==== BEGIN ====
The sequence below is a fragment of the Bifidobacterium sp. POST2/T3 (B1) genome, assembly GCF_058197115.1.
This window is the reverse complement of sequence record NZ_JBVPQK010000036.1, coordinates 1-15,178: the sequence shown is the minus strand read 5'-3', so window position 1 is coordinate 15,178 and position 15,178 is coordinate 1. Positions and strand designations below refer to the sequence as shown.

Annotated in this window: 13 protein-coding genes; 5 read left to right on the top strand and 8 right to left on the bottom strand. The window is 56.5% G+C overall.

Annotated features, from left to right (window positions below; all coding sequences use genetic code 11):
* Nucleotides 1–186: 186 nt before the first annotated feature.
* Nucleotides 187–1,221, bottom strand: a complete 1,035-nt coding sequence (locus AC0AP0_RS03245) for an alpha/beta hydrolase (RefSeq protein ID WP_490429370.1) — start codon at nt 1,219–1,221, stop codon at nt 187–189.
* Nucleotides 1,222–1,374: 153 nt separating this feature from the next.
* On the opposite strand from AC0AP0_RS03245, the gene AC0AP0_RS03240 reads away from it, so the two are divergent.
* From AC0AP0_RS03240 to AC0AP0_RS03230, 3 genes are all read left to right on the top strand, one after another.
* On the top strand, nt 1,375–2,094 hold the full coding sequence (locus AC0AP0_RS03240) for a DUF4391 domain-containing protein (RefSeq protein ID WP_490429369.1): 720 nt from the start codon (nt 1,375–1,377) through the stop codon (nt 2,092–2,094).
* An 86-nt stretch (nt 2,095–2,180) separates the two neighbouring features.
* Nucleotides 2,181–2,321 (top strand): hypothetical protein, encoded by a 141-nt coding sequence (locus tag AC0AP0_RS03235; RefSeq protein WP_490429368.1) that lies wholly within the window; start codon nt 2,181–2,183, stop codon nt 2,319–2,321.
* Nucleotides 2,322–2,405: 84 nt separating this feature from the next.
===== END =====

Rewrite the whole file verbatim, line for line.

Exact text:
The sequence below is a fragment of the Bifidobacterium sp. POST2/T3 (B1) genome, assembly GCF_058197115.1.
This window is the reverse complement of sequence record NZ_JBVPQK010000036.1, coordinates 1-15,178: the sequence shown is the minus strand read 5'-3', so window position 1 is coordinate 15,178 and position 15,178 is coordinate 1. Positions and strand designations below refer to the sequence as shown.

Annotated in this window: 13 protein-coding genes; 5 read left to right on the top strand and 8 right to left on the bottom strand. The window is 56.5% G+C overall.

Annotated features, from left to right (window positions below; all coding sequences use genetic code 11):
* Nucleotides 1–186: 186 nt before the first annotated feature.
* Nucleotides 187–1,221, bottom strand: a complete 1,035-nt coding sequence (locus AC0AP0_RS03245) for an alpha/beta hydrolase (RefSeq protein ID WP_490429370.1) — start codon at nt 1,219–1,221, stop codon at nt 187–189.
* Nucleotides 1,222–1,374: 153 nt separating this feature from the next.
* On the opposite strand from AC0AP0_RS03245, the gene AC0AP0_RS03240 reads away from it, so the two are divergent.
* From AC0AP0_RS03240 to AC0AP0_RS03230, 3 genes are all read left to right on the top strand, one after another.
* On the top strand, nt 1,375–2,094 hold the full coding sequence (locus AC0AP0_RS03240) for a DUF4391 domain-containing protein (RefSeq protein ID WP_490429369.1): 720 nt from the start codon (nt 1,375–1,377) through the stop codon (nt 2,092–2,094).
* An 86-nt stretch (nt 2,095–2,180) separates the two neighbouring features.
* Nucleotides 2,181–2,321 (top strand): hypothetical protein, encoded by a 141-nt coding sequence (locus tag AC0AP0_RS03235; RefSeq protein WP_490429368.1) that lies wholly within the window; start codon nt 2,181–2,183, stop codon nt 2,319–2,321.
* Nucleotides 2,322–2,405: 84 nt separating this feature from the next.